July 31, 2021

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ASX to open weaker as investors farewell 2020

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The All Ordinaries closed for the year 1.3 per cent, or 92.3 points weaker at 6850.60.

Market analysts expect investors to switch back to a buying mood in the new year. Jessica Amir, market analyst at Bell Direct, expects the banking and financial sector, in particular, to recover strongly led by banks that will be driven by record-high mortgage applications.

“The down breath stocks of 2020 are likely to see a continued buying, this has been taking place of late and the impetus for this will continue in 2021, as the economy expands and we get vaccinations going into circulation overseas.”

Miss Amir added mining stocks – partcularly iron ore, copper and nickel – were also set to rally as the world recovers and China’s demand for Australian exports grows.

Meanwhile, the “stay at home economy” would continue to lift stocks such as online retailer Kogan after periods of lockdown forced more people to adopt online shopping. “If everything continues, it should be a cracking 2021,” Miss Amir said, with the ASX likely to rally 8 to 10 per cent over the year.

David Bassanese, chief economist at BetaShares, also said the ASX was placed to do well in 2021. “The combination of vaccines being made available by mid-year and central banks looking likely to keep interest rates on hold for several years, which is the big difference from coming out of typical recessions, all of that bodes well for the market.”

“Investors will be probably looking to take on risk and for those that haven’t already invested in the market, looking to get exposure,” Mr Bassanese said.

“Overall, the market is pretty well placed to do well, the earnings outlook is pretty upbeat and valuations, given where interest rates are, are not that outrageous.”

Overnight, Wall Street nudged higher and the US dollar dipped to its lowest in more than two years. All three major US stock indexes were up modestly as recently enacted stimulus and the ongoing rollout of COVID-19 vaccines fed optimism over economic recovery in 2021.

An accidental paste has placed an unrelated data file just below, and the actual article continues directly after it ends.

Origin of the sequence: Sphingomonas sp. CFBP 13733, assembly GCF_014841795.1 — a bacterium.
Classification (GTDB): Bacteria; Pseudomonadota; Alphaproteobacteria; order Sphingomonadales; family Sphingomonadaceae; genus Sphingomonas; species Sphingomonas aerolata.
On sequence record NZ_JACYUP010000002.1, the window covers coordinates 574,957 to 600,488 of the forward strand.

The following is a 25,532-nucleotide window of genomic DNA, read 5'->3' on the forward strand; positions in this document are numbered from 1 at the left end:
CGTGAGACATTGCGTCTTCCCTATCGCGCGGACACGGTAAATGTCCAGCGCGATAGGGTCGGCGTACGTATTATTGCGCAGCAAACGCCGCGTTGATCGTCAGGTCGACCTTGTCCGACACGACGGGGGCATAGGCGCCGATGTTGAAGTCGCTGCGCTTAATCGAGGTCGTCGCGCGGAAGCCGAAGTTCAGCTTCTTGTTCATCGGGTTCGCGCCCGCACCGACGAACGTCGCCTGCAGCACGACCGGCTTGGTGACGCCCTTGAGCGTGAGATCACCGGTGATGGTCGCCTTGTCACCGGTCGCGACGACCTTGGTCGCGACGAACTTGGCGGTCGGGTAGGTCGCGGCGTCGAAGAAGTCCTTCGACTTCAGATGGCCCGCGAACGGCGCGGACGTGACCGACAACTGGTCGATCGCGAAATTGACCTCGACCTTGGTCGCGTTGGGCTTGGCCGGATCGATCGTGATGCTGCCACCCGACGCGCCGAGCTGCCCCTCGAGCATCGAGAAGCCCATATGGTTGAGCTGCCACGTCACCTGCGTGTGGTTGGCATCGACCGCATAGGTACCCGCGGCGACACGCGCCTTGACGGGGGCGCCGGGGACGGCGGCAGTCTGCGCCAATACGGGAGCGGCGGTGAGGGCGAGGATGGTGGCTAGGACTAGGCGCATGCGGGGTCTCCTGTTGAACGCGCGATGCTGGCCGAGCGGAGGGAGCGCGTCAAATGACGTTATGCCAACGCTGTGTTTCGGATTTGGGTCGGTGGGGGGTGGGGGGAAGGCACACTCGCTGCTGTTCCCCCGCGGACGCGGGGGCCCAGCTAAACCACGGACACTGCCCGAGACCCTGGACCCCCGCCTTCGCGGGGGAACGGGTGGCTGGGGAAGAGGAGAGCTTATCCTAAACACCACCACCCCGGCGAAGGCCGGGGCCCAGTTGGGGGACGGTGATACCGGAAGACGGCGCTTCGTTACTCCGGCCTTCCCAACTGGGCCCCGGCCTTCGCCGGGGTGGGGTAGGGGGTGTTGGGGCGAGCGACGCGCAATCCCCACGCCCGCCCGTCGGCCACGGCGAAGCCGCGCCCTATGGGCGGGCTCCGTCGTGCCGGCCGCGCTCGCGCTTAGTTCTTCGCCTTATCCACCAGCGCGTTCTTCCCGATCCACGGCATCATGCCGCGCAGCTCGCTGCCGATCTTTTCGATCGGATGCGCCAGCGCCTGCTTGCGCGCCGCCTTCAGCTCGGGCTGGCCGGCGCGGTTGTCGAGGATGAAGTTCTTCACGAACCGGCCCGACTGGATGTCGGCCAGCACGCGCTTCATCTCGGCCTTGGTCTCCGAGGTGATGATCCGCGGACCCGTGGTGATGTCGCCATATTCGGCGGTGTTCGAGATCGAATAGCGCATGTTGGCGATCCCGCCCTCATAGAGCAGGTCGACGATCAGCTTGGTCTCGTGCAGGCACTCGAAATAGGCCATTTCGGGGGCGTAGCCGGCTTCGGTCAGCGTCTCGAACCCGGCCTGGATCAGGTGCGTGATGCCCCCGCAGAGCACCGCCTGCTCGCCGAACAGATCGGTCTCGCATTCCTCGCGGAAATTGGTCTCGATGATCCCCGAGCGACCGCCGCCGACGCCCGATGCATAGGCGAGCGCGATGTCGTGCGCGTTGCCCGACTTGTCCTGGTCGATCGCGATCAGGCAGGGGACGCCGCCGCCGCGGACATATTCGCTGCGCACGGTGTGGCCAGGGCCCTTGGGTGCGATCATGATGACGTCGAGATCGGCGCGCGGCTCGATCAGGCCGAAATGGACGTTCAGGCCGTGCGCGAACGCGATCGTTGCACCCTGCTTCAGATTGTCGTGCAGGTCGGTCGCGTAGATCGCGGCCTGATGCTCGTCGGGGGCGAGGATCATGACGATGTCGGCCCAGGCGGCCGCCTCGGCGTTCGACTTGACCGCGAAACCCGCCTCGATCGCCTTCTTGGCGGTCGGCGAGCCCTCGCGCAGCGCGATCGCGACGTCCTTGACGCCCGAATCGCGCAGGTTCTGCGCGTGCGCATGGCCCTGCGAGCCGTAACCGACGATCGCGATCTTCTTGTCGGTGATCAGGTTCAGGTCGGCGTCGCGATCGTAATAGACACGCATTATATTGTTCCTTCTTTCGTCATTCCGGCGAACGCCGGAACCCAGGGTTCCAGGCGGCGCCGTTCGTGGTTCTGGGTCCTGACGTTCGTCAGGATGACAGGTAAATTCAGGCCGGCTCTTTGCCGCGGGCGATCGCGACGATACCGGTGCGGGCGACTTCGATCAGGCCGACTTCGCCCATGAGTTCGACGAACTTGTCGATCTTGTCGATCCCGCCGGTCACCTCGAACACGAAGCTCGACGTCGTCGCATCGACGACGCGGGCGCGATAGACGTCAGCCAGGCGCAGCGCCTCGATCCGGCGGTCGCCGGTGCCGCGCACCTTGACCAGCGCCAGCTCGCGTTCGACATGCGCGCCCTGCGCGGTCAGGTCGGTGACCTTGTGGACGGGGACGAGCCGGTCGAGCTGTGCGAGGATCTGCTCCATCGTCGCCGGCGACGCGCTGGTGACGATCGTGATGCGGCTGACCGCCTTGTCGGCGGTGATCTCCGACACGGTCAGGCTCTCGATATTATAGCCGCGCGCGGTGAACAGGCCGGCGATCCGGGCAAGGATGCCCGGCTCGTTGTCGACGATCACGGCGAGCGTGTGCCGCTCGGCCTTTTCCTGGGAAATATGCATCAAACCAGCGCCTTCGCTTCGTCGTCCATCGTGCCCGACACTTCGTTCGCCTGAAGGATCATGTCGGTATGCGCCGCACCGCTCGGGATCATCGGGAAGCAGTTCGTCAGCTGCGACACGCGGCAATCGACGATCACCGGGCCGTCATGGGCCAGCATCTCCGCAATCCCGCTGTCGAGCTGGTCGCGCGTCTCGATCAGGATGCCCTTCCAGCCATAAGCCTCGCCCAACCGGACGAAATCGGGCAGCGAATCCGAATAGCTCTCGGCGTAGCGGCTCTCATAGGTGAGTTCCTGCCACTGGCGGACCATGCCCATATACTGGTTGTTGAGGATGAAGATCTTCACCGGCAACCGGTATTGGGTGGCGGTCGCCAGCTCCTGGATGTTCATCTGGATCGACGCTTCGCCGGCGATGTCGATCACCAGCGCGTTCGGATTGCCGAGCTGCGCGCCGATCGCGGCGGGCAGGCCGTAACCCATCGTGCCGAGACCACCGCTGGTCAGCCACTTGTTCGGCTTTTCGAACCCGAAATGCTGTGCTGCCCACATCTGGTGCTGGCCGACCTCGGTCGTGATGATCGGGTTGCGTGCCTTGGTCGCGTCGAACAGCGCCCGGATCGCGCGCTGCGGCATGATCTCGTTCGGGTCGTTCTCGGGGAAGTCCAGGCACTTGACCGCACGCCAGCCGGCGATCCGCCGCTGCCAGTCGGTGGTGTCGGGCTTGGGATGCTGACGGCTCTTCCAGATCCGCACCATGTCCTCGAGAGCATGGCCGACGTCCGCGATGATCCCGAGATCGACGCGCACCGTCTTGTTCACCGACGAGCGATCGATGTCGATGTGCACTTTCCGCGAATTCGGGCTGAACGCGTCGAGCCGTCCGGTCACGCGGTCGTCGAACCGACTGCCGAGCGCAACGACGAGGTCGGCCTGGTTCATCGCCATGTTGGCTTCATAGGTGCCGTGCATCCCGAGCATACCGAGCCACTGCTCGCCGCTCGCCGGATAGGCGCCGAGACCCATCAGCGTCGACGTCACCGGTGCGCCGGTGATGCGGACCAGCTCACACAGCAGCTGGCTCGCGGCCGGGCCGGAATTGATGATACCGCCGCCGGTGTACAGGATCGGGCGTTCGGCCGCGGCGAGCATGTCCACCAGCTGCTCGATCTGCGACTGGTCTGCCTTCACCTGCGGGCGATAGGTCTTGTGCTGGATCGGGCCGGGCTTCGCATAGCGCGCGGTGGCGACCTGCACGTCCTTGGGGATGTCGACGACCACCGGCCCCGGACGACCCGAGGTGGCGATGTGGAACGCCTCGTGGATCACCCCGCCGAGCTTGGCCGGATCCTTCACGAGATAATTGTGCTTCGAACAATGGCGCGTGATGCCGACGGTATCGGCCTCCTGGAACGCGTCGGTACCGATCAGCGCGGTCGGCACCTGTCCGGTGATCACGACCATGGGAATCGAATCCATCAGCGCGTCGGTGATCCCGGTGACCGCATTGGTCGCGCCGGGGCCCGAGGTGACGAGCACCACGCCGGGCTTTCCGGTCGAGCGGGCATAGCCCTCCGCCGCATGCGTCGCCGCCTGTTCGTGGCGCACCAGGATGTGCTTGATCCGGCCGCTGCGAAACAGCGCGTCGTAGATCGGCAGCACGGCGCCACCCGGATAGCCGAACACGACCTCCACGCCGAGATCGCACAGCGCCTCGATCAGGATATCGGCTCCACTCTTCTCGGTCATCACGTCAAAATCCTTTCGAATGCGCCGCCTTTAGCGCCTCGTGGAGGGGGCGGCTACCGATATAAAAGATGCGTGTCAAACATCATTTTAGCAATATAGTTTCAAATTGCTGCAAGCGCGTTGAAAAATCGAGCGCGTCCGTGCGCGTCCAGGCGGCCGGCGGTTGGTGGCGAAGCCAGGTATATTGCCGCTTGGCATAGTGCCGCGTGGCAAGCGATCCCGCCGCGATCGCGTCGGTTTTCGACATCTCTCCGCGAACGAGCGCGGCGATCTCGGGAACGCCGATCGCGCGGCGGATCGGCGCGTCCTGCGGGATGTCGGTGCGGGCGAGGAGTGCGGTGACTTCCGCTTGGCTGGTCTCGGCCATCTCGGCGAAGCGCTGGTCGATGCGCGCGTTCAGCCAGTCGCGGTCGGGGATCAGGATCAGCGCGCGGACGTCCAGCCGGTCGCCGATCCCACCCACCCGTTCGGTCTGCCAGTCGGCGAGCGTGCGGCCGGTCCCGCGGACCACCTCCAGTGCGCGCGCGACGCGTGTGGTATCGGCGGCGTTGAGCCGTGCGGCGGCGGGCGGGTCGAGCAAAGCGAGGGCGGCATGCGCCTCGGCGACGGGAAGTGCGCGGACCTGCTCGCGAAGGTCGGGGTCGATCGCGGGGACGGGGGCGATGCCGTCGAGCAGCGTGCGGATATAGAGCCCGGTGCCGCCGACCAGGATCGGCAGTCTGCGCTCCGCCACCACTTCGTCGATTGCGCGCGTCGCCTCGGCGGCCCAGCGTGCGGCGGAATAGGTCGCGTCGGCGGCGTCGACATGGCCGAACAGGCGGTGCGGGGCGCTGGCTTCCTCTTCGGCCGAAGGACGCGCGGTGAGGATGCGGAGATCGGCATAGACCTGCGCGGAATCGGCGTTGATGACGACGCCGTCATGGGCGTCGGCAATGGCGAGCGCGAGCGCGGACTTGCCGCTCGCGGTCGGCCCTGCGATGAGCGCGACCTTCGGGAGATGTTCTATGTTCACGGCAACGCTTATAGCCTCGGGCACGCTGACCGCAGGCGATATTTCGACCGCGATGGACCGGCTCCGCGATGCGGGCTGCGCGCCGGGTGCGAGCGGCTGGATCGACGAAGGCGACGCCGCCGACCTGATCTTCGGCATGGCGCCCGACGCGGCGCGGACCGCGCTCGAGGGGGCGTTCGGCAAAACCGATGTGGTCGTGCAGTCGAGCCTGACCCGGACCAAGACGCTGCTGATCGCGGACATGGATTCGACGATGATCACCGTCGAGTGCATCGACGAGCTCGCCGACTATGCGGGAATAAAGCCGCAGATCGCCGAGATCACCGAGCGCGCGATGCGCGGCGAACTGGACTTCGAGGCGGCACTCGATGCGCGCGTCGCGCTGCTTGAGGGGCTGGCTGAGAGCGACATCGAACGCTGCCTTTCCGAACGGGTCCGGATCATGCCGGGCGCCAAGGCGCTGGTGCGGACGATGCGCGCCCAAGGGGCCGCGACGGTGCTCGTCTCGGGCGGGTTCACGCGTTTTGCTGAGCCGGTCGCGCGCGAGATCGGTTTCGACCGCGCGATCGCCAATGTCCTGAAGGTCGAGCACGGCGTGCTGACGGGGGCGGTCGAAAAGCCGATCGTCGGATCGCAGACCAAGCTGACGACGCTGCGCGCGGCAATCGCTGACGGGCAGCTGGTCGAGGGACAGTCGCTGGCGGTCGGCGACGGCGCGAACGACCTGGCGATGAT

The Dow Jones Industrial Average rose 0.2 per cent, or about 74 points, to post a near-record close of 30,409.56. The S&P 500 gained 5 points, or 0.13 per cent, to 3732.04 and the Nasdaq Composite added 19.78 points, or 0.15 per cent, to 12,870.

“2021 is going to be the beginning of it,” said Matthew Keator, managing partner in the Keator Group, a wealth management firm in Lenox, Massachusetts. “My anticipation will probably be more robust in the latter part of 2021.”

“Once there’s the sense of an all-clear sign, we would anticipate a robust response from the consumer,” Mr Keator added.

For now, he suggests the markets are in wait-and-see mode.

“The markets are saying ‘what have you done for me lately?’ and people are going to be focusing on what’s going to happen if we see more and more restrictions due to the pandemic,” he said.

Britain approved a coronavirus vaccine developed by Oxford University and AstraZeneca in the latest development in the rapid progression, testing, approval and deployment of drugs to battle the disease.

Meanwhile, European stocks reversed gains to end a five-day winning streak, closing lower as investors locked in year-end gains.

The pan-European STOXX 600 index lost 0.34 per cent and MSCI’s gauge of stocks across the globe gained 0.33 per cent.

Crude oil prices inched higher on the back of the weaker dollar and a dip in US inventories, but gains were capped by dimming hopes of a demand rebound.

US crude futures gained 0.83 per cent to settle at $US48.40 per barrel and Brent settled at $US51.34 per barrel, up 0.49 per cent on the day.

Gold prices rose, countering a dip in the greenback, although global COVID-19 vaccine rollouts and increased risk appetite limited the safe-haven metal’s gains.

Spot gold added 0.6 per cent to $US1,888.28 an ounce.

With Reuters

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Technology and business journalist, with digital experience.
Stints at Business Spectator, The Australian. Better than average cook, pretty handy with knives and guitar.

Business reporter at The Age and Sydney Morning Herald.

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